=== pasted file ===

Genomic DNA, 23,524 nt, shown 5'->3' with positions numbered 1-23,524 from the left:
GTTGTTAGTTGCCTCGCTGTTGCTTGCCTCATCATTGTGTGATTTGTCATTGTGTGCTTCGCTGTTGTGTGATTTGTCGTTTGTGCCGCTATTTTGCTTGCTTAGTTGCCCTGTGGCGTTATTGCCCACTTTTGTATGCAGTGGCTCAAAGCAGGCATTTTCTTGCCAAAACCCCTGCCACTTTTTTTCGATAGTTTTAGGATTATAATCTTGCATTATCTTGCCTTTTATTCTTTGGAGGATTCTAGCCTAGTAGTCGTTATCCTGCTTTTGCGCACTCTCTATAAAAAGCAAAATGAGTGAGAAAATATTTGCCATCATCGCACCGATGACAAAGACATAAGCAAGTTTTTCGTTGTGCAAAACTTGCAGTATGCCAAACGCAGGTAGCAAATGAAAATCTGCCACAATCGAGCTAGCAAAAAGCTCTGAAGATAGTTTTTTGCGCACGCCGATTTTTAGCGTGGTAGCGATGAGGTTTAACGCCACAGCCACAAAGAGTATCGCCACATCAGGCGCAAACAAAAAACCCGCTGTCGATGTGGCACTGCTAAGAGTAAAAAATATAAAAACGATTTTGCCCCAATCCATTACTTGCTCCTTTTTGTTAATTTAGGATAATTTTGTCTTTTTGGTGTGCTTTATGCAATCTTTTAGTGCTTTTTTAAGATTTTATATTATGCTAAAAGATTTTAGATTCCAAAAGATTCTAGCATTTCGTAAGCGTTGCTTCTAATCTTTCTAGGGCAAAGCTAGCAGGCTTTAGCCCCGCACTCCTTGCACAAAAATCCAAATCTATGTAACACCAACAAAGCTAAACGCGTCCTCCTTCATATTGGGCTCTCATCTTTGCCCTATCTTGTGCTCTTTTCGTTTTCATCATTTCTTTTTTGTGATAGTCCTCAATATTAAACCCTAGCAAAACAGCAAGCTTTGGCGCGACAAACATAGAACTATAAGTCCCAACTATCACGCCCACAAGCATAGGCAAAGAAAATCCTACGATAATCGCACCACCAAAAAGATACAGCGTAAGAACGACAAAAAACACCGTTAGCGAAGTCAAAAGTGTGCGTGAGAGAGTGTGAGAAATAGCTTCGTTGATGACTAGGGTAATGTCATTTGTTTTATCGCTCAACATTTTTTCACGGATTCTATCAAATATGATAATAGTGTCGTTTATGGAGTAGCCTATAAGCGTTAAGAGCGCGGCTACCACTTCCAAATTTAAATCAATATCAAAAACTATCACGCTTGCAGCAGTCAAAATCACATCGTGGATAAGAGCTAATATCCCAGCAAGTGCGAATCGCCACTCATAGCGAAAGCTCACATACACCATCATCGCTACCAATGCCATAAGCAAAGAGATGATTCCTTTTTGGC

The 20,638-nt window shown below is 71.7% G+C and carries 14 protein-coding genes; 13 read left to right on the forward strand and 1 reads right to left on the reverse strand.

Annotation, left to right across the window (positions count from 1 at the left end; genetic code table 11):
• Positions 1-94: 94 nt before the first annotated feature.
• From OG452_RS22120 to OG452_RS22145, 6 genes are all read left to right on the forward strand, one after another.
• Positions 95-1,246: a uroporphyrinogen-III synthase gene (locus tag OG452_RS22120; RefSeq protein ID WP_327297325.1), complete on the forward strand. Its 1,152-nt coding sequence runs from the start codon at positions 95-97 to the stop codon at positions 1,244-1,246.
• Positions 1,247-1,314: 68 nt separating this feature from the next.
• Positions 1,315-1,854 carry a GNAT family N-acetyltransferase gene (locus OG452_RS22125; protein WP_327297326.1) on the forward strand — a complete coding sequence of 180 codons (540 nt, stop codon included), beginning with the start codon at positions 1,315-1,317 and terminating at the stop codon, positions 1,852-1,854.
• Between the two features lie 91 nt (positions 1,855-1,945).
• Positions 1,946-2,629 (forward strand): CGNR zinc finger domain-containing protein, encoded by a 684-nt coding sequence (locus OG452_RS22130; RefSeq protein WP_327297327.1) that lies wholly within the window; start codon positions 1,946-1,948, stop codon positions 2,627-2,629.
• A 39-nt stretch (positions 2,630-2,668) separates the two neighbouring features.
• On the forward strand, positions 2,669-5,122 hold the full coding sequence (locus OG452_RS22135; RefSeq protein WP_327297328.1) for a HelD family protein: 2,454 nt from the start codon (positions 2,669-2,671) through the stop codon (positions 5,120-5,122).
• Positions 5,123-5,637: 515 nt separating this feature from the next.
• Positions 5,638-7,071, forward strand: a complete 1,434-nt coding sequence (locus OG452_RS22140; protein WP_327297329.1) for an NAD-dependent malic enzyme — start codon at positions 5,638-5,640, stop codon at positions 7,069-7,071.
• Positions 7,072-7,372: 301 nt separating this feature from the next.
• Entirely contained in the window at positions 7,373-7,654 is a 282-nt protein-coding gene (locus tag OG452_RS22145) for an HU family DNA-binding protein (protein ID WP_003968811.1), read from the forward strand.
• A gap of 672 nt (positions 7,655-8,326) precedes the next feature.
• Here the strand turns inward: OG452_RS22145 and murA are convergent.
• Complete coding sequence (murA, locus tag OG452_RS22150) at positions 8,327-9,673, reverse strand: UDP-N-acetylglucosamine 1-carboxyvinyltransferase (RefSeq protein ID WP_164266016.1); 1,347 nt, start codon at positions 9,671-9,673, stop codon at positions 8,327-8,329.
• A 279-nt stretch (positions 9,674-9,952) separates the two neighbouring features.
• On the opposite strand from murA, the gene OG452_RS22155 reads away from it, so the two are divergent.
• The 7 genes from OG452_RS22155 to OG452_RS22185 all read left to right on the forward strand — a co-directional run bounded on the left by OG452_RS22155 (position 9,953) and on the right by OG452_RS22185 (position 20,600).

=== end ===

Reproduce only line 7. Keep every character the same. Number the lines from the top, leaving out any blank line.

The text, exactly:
• Positions 95-1,246: a uroporphyrinogen-III synthase gene (locus tag OG452_RS22120; RefSeq protein ID WP_327297325.1), complete on the forward strand. Its 1,152-nt coding sequence runs from the start codon at positions 95-97 to the stop codon at positions 1,244-1,246.